Avoiding rogue franchisees requires skill, work and constant improvement on the part of the franchisor. The lines of communication between franchisors and franchisees must remain open and clear. Setting expectations early in the approval process and onboarding is key. Expectations must be spelled out clearly from the beginning. All these small steps, when combined and practiced regularly will help to prevent rogue franchisees.
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About the Author:
Gary Occhiogrosso is the Managing Partner of Franchise Growth Solutions, which is a co-operative based franchise development and sales firm.
Their “Coach, Mentor & Grow Program” focuses on helping Franchisors with their franchise development, strategic planning, advertising, selling franchises and guiding franchisors in raising growth capital.
Gary started his career in franchising as a franchisee of Dunkin Donuts before launching the Ranch *1 Franchise program with it’s founders. He is the former President of TRUFOODS, LLC a 100+ unit, multi brand franchisor and former COO of Desert Moon Fresh Mexican Grille. He advises several emerging and growth brands in the franchise industry
Gary was selected as “Top 25 Fast Casual Restaurant Executive in the USA” by Fast Casual Magazine and named “Top 50 CXO’s” by SmartCEO Magazine. In addition Gary is an adjunct instructor at New York University on the topics of Restaurant Concept & Business Development as well Entrepreneurship. He has published numerous articles on the topics of Franchising, Entrepreneurship, Sales and Marketing. He is also the host of the “Small Business & Franchise Show” broadcast over AM970 in New York City and the founder of FranchiseMoneyMaker.com

Getting New Franchisees Off to a Great Start

This approach helps franchisees adapt as the brand grows and systems evolve. Preparing franchisees to deal with the issues that may come up along the way is key to building a successful franchise system. Ultimately solid onboarding and training should expose the franchisee to detailed information so the franchisee knows what the company expects and they can live up to the “Brand Mission”.

Getting New Franchisees Off to a Great Start
Prepare them for business ownership through the onboarding and training process.

By Gary Occhiogrosso – Managing Partner of Franchise Growth Solutions, LLC.

When training new franchisees, there is a term that is used regularly but has received a lot of criticism “Onboarding” Many Franchisors believe that the “onboarding process” begins once a candidate is awarded the franchise. I coach this process is a different way. At Franchise Growth Solutions we know that the onboarding process begins from the very first interaction the company has with the franchise prospect.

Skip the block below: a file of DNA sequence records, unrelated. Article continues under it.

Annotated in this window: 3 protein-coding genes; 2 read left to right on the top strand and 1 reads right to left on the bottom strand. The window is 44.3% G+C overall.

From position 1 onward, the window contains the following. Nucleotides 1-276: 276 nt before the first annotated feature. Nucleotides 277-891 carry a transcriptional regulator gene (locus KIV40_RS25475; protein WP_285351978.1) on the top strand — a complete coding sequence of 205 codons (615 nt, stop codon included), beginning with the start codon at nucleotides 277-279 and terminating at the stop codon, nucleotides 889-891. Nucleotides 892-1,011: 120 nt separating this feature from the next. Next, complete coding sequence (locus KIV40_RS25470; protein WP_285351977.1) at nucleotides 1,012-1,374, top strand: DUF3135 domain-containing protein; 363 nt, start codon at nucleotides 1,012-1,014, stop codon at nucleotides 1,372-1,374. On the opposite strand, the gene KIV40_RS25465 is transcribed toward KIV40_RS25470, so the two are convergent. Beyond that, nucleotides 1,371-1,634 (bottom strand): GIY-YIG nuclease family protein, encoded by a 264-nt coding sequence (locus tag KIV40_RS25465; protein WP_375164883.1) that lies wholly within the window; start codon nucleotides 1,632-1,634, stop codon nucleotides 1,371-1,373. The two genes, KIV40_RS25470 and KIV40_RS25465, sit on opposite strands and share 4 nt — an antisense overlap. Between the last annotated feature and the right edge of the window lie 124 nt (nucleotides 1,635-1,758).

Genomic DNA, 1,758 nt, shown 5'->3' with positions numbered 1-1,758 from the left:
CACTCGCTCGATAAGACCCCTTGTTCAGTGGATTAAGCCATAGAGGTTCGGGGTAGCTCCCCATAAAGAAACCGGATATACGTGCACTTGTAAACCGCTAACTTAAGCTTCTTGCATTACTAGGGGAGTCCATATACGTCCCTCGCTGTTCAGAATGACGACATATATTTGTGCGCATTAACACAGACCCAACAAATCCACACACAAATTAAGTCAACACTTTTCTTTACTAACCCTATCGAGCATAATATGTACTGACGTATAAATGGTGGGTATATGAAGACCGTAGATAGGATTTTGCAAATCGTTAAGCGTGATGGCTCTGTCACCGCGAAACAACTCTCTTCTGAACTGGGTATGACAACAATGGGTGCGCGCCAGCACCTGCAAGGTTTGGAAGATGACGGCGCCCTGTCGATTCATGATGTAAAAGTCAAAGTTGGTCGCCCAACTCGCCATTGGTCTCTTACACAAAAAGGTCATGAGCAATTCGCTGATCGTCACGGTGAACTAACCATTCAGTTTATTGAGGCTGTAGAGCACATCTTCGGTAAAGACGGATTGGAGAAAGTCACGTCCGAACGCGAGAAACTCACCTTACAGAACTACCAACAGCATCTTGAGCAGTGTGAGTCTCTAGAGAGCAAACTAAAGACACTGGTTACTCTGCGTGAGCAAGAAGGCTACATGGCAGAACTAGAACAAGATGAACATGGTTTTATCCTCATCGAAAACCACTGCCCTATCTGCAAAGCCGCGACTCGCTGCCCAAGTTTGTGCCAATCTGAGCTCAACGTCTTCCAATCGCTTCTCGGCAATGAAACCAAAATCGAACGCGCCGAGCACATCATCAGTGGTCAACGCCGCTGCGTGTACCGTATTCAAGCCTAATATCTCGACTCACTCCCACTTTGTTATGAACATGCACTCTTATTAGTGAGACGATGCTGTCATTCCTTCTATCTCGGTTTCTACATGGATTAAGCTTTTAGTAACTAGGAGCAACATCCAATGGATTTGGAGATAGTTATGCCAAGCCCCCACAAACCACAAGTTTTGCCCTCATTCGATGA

That said, let’s take a step back and first explore the goal of proper onboarding. In my opinion, the main focus is to create value for the brand in the minds eye of the candidate. Without value and respect for the brand, all the training in the world will not produce a franchisee capable of living up to his or her full potential as the operating franchisee.

Although franchisee training is often seen as a means to an end because of how quick paced it is and how much information is packed into training sessions, in and of itself training is certainly not the sole answer in producing quality franchisees. Through the years I’ve trained franchisors to understand that in order to successfully orientate a new franchisee; Mission, Culture and Core Values of the brand must be communicated to and embraced by the franchisee. Here again I cannot emphasize enough that franchisors must start building value and respect for the brand during the recruitment phase. It is during that time, potential franchisees and the franchisor should engage in meaningful, mindful conversation so that the franchise candidate understands what is expected of them and the Franchisor should understand what the franchisee expects in return. It’s a simple (but not easy) process that can lead to rejecting a candidate and losing the deal. However, trust me when I say, losing that candidate is a far better outcome than bringing the wrong franchisee into the system only to wreak havoc, compromise brand standards and lobby additional, otherwise satisfied franchisees into their negative mindset.

Successful onboarding and training requires transparency, consistency and follow up.